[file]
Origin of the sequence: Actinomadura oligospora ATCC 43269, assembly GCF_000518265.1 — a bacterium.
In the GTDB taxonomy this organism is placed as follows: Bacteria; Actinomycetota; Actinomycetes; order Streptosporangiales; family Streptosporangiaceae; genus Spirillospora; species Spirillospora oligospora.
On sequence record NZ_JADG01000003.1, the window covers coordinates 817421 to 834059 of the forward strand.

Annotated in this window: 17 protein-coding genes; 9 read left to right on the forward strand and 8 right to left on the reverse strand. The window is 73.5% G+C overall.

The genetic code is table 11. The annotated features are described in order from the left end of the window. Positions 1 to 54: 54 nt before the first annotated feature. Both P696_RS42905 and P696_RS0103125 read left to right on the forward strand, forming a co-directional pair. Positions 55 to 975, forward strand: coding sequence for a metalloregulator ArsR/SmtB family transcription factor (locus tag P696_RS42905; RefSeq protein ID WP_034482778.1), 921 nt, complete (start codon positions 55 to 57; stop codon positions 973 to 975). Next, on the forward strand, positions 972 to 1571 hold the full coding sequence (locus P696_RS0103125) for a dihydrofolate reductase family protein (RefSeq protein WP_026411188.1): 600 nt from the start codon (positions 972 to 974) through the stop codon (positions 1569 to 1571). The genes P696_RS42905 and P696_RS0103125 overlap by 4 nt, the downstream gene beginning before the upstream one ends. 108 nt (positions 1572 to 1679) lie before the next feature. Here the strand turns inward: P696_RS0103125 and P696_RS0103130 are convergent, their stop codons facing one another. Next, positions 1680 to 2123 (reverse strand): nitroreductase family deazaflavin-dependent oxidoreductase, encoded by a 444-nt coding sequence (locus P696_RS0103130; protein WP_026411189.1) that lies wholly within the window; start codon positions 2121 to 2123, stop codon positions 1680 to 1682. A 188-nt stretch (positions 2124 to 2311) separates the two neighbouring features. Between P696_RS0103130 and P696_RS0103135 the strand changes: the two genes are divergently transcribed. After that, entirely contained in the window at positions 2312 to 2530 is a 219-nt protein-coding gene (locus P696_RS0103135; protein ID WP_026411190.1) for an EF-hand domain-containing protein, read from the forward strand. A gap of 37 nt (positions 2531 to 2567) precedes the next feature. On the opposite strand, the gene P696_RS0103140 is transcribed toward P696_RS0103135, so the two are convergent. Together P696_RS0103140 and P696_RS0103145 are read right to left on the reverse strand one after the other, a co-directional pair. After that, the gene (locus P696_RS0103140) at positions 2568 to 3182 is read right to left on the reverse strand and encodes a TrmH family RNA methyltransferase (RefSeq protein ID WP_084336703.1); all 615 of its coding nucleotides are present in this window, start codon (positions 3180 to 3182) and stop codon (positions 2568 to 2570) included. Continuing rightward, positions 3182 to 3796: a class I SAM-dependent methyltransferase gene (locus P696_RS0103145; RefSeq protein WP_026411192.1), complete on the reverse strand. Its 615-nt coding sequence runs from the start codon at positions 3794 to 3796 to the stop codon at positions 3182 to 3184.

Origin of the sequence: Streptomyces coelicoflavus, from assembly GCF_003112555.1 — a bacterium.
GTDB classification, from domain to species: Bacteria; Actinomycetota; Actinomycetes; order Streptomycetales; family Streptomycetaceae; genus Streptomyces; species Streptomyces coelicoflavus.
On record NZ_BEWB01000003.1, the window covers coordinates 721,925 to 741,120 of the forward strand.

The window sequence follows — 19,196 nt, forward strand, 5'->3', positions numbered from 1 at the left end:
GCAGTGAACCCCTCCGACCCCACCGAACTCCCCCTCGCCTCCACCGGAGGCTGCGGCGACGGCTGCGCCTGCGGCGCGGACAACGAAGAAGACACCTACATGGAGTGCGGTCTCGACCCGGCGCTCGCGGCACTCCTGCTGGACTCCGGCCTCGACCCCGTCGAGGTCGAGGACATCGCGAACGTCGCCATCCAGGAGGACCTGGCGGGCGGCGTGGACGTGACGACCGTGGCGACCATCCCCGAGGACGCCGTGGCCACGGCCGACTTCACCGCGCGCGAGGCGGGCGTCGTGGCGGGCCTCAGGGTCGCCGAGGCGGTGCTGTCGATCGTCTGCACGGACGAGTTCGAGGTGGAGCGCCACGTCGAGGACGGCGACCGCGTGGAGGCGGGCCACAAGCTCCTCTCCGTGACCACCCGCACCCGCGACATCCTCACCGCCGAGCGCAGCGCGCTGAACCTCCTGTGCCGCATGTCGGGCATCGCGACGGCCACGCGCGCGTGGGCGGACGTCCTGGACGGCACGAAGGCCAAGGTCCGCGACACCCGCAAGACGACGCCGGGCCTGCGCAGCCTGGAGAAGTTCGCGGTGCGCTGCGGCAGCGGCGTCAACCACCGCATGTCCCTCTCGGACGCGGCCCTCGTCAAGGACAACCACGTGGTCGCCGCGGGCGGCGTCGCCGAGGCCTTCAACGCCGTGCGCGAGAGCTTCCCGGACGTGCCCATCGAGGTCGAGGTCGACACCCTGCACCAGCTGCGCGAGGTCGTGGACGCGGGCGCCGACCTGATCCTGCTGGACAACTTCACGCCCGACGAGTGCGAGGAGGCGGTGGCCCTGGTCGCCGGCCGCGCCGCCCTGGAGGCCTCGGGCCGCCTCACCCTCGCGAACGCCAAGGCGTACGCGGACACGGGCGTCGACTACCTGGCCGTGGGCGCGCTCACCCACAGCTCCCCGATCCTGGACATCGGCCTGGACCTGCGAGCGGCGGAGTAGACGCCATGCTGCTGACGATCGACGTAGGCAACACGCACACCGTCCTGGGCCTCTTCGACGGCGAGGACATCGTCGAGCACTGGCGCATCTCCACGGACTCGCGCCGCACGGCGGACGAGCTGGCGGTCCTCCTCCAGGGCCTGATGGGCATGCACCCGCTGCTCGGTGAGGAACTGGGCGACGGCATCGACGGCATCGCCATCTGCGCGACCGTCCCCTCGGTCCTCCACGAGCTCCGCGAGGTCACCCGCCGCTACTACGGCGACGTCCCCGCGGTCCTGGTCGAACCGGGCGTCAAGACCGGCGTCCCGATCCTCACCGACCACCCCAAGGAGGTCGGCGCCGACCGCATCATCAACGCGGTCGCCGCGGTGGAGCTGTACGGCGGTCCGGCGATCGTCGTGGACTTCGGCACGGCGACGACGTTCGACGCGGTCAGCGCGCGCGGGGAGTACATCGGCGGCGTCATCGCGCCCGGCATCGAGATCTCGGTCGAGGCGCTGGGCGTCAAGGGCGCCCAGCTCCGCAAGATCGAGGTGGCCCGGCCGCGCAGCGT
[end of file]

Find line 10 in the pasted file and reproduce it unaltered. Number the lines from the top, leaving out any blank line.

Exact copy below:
GCAGTGAACCCCTCCGACCCCACCGAACTCCCCCTCGCCTCCACCGGAGGCTGCGGCGACGGCTGCGCCTGCGGCGCGGACAACGAAGAAGACACCTACATGGAGTGCGGTCTCGACCCGGCGCTCGCGGCACTCCTGCTGGACTCCGGCCTCGACCCCGTCGAGGTCGAGGACATCGCGAACGTCGCCATCCAGGAGGACCTGGCGGGCGGCGTGGACGTGACGACCGTGGCGACCATCCCCGAGGACGCCGTGGCCACGGCCGACTTCACCGCGCGCGAGGCGGGCGTCGTGGCGGGCCTCAGGGTCGCCGAGGCGGTGCTGTCGATCGTCTGCACGGACGAGTTCGAGGTGGAGCGCCACGTCGAGGACGGCGACCGCGTGGAGGCGGGCCACAAGCTCCTCTCCGTGACCACCCGCACCCGCGACATCCTCACCGCCGAGCGCAGCGCGCTGAACCTCCTGTGCCGCATGTCGGGCATCGCGACGGCCACGCGCGCGTGGGCGGACGTCCTGGACGGCACGAAGGCCAAGGTCCGCGACACCCGCAAGACGACGCCGGGCCTGCGCAGCCTGGAGAAGTTCGCGGTGCGCTGCGGCAGCGGCGTCAACCACCGCATGTCCCTCTCGGACGCGGCCCTCGTCAAGGACAACCACGTGGTCGCCGCGGGCGGCGTCGCCGAGGCCTTCAACGCCGTGCGCGAGAGCTTCCCGGACGTGCCCATCGAGGTCGAGGTCGACACCCTGCACCAGCTGCGCGAGGTCGTGGACGCGGGCGCCGACCTGATCCTGCTGGACAACTTCACGCCCGACGAGTGCGAGGAGGCGGTGGCCCTGGTCGCCGGCCGCGCCGCCCTGGAGGCCTCGGGCCGCCTCACCCTCGCGAACGCCAAGGCGTACGCGGACACGGGCGTCGACTACCTGGCCGTGGGCGCGCTCACCCACAGCTCCCCGATCCTGGACATCGGCCTGGACCTGCGAGCGGCGGAGTAGACGCCATGCTGCTGACGATCGACGTAGGCAACACGCACACCGTCCTGGGCCTCTTCGACGGCGAGGACATCGTCGAGCACTGGCGCATCTCCACGGACTCGCGCCGCACGGCGGACGAGCTGGCGGTCCTCCTCCAGGGCCTGATGGGCATGCACCCGCTGCTCGGTGAGGAACTGGGCGACGGCATCGACGGCATCGCCATCTGCGCGACCGTCCCCTCGGTCCTCCACGAGCTCCGCGAGGTCACCCGCCGCTACTACGGCGACGTCCCCGCGGTCCTGGTCGAACCGGGCGTCAAGACCGGCGTCCCGATCCTCACCGACCACCCCAAGGAGGTCGGCGCCGACCGCATCATCAACGCGGTCGCCGCGGTGGAGCTGTACGGCGGTCCGGCGATCGTCGTGGACTTCGGCACGGCGACGACGTTCGACGCGGTCAGCGCGCGCGGGGAGTACATCGGCGGCGTCATCGCGCCCGGCATCGAGATCTCGGTCGAGGCGCTGGGCGTCAAGGGCGCCCAGCTCCGCAAGATCGAGGTGGCCCGGCCGCGCAGCGT